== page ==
## 2. FormalismIn this section we briefly review the classical Richardson-Lucy algorithm and its features in order to provide a basic understanding of the multiple-data Richardson-Lucy algorithm. ## 2.1. Richardson-Lucy algorithmThe projection of observables along the LOS can be formulated as an inverse problem, mathematically such problems can be cast into the form of a Fredholm integral equation of the first kind, where is the function of interest, is the function accessible through observation, and the integral kernel reflects the measurement process. In general, and represent probability density functions, which implies that they and the kernel obey normalization and non-negativity constraints. is the probability - presumed to be known - that will fall in the interval when it is known that . Richardson (1972) and Lucy (1974, 1994) recognized that the problem is statistical in nature and proposed an iterative inversion algorithm, consisting of the following two steps: where the denotes the observed
distribution, while is the measured
quantity having sampling errors. A derivation of the iterative
algorithm based on The iteratively constructed functions satisfy the nonnegativity constraint: From Eq. (2b) it follows that if . The normalization constraint is fulfilled, as one can prove by integrating Eq. (2b) with respect to and using the normalizations of the probabilities and . Ideally we would like an iterative algorithm to converge to the
exact solution, and from Eq. 2 it can be seen that the above
scheme converges if is sufficiently
close to for all points ## 2.2. Richardson-Lucy algorithm: the axisymmetric caseAfter deriving the basic RL-algorithm and discussing its features, we need to specify a cluster model in order to derive the kernel and formulate the RL-scheme for this specific model. Consider a cluster of galaxies covered by a system of cartesian
coordinates . We are interested in
recovering the distribution of some physical quantity
, which we assume to have axial
symmetry with respect to the Furthermore, we assume that the projection of
is observed as some quantity
, where the observer's coordinate
system is inclined by an angle
and the observed projection is given as the LOS integral over ,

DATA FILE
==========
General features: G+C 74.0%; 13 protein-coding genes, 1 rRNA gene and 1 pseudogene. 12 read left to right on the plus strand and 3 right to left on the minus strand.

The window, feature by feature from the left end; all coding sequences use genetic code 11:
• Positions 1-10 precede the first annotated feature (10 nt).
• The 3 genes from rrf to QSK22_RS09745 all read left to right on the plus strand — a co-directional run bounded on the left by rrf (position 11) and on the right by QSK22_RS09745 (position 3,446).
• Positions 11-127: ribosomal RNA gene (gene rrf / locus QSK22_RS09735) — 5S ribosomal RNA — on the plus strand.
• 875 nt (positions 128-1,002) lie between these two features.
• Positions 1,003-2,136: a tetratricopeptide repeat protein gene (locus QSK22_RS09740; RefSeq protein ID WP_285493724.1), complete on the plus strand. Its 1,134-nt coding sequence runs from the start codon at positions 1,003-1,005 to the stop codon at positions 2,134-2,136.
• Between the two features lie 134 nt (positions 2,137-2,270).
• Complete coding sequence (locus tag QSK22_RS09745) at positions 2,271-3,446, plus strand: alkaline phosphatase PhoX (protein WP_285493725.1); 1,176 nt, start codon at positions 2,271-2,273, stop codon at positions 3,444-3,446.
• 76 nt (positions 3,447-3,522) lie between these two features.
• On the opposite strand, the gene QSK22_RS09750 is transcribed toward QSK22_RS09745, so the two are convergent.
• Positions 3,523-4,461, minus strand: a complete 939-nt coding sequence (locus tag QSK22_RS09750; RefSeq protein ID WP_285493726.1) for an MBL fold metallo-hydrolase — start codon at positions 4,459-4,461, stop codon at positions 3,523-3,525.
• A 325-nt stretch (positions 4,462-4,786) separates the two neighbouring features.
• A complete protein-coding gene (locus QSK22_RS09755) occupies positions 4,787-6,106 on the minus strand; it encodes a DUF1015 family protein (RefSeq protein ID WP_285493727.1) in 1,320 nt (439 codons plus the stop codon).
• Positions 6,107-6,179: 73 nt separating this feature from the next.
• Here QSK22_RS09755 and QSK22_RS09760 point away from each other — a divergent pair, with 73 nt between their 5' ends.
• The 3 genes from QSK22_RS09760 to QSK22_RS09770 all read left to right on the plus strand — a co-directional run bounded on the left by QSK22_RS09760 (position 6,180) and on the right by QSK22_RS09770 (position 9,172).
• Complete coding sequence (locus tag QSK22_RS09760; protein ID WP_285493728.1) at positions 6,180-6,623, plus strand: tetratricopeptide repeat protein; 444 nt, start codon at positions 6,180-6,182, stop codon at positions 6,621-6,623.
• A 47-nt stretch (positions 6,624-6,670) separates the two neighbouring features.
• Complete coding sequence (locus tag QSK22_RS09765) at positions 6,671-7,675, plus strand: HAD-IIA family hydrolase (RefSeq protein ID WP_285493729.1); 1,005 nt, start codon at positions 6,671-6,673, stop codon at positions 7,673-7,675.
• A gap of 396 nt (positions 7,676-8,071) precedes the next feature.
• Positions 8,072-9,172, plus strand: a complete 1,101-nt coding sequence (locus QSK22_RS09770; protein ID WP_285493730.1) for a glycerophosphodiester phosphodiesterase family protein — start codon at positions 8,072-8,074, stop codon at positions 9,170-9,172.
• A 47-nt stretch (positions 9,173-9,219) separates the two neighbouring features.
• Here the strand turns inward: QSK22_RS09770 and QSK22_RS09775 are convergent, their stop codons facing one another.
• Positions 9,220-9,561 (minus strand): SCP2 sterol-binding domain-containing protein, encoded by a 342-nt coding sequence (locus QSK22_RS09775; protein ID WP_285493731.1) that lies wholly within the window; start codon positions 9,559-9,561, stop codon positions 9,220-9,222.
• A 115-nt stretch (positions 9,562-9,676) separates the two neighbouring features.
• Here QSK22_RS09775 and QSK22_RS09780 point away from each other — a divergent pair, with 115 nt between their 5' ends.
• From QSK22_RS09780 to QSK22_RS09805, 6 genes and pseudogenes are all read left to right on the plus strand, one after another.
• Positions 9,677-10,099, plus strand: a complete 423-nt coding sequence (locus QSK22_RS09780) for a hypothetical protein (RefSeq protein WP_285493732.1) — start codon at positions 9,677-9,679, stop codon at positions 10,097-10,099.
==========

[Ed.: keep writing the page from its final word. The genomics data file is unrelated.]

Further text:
If we want to apply the RL-algorithm to recover from , we first have to bring the fundamental LOS integral 5 into the form of Eq. 1, where has to be normalized to unity. The derivation follows closely the derivation for elliptical galaxies given in Binney et al. (1990) and is reproduced in Appendix A. We can identify the kernel and find that it is properly normalized: Having the explicit expression 7 for the kernel , we could now start to apply the RL-scheme for recovering from an observed by means of Eqs. (2.1 a,b). However, since the probability kernel contains a -function, which is notoriously difficult to deal with in the context of discretized grid-data, we have chosen to reformulate the main Eqs. (2.1 a,b) for this special axisymetric case. For the first integral of the iterative scheme the formulation A.5 of the integral using the probability kernel is not necessary. Instead, this integral can be evaluated as a simple integral along the LOS, where the coordinate transformation (4c) is used to evaluate the
integration along The second step 2b in the iterative RL-scheme reads in our case For this second integral the evaluation of the probability kernel
cannot be avoided. However, it is
possible to eliminate the -function
by again applying the same rule as reproduced in the Appendix to
and by subsequently integrating over
Please note that the integral (11) describes a full ellipse on the sky. The difference between Eq. (11) and the Appendix of Binney et al. (1990) is, that Eq. (11) uses the full information on the ellipse, while Binney et al. (1990), use only half of it. This formulation has the advantage that no assumptions on the data are made, i.e. the latter are not assumed to be symmetric along any of the projection axes. © European Southern Observatory (ESO) 2000 Online publication: January 29, 2001 |